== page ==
Thought this might be useful/helpful.
I had been doing some problem analysis to resolve a strange problem in a laptop (so far, no joy) and wanted to see what was inside the normally locked and inaccessible "System Volume Information" folder on the root (C:\) drive.
(OS is Win7-64 Home Premium.)
For the first time in years of using X-Setup Pro
(a very useful tool, by the way), I used it to make this folder accessible.
It did this by the simple expedient of creating a file called SysVolInfo.bat
on the Desktop, which was to be run once and then deleted.
So, after checking what was inside the .bat file for anything suspicious (I'm paranoid), I did just that, and amazingly the "System Volume Information" folder on the root (C:\) drive became accessible.
The file SysVolInfo.bat
SET FOLDER=C:\System Volume Information
cacls "%FOLDER%" /E /G "%USER%":F
IF "%RC%"=="0" GOTO okay
echo The operation failed, sorry. Please check the error description.
echo Remember: If you are using Vista, you need to execute this
echo batch by right-clicking it and select "Run as administrator".
echo Access rights set; you can now view the contents of
echo [%FOLDER%] using Explorer.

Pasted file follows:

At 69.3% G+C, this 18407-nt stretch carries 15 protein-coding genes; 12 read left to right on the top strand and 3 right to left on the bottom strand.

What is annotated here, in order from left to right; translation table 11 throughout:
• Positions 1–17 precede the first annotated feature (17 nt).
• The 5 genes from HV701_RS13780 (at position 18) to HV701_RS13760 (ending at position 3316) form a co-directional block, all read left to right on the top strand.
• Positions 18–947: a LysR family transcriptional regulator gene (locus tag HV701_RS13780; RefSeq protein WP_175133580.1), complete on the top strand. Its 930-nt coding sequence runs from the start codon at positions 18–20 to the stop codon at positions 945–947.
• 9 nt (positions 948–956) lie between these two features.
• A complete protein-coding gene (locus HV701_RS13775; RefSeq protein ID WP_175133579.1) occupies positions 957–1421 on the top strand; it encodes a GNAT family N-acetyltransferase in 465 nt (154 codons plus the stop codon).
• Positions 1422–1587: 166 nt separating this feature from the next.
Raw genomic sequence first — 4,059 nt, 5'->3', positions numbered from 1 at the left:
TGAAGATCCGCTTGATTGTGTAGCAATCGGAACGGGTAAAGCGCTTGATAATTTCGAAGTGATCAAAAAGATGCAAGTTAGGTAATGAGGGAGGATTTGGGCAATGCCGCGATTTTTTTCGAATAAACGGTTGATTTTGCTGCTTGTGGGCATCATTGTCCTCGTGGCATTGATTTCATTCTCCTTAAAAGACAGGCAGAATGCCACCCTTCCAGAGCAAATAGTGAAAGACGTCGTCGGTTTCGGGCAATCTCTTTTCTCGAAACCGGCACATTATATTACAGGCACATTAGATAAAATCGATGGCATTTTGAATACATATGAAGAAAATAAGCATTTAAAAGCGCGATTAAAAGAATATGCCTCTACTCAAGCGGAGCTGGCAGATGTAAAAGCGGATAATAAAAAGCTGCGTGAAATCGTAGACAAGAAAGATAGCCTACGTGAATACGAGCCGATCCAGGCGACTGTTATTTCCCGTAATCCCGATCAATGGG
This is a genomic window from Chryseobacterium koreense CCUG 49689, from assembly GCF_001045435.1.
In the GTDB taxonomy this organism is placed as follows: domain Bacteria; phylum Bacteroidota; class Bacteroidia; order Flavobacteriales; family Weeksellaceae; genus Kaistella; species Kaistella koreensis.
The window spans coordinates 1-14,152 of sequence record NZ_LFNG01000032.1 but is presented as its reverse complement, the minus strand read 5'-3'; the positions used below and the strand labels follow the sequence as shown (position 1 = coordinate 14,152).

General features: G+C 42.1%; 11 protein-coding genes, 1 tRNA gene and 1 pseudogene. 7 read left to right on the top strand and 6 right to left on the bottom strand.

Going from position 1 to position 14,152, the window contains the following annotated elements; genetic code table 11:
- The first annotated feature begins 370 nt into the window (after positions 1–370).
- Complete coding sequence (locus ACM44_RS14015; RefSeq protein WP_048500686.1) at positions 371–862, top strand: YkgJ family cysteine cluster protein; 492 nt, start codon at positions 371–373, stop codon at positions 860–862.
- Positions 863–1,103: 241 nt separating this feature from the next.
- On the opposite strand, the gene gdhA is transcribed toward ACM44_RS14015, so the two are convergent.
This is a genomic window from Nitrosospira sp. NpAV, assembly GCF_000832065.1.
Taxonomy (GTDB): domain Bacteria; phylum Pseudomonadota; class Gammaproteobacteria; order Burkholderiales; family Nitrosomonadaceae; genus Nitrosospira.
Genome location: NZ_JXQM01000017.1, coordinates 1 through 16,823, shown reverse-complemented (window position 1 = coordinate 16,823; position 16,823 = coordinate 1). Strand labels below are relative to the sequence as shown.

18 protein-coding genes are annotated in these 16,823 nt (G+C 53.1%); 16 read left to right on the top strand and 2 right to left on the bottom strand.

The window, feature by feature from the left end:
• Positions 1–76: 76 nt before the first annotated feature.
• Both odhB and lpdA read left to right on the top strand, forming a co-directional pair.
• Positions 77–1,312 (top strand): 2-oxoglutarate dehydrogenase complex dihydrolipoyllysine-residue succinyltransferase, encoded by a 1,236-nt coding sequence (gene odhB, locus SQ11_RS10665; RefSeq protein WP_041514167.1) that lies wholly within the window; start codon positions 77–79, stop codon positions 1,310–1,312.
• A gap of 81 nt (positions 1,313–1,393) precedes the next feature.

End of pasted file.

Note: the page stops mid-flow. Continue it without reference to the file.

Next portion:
echo This batch file can be safely deleted now.
- You need to put your UserID in place of the string"XXXXXXXX". If you are using X-Setup Pro to produce the file, it does that for you (gives you the choice as to which UserID you want to select).
- I think the "System Volume Information" folder might be normally hidden from view, unless you have Windows Explorer | Tools | Folder Options | View default settings unticked such that Hidden and special System files are not hidden.
- Once you can access that folder, if you explore within it you will find that you need to further unlock one of the sub-folders. This is easily done with the access authority you already have (press "Continue") and should need no extra tool for assistance. It will all stay unlocked after that.
If you want to find this feature in X-Setup Pro v9.2.100
, then you will be able to find it under Common Annoyances | System Volume Information Access
. If you select it, it will give you a warning, and then the details as to what this feature does: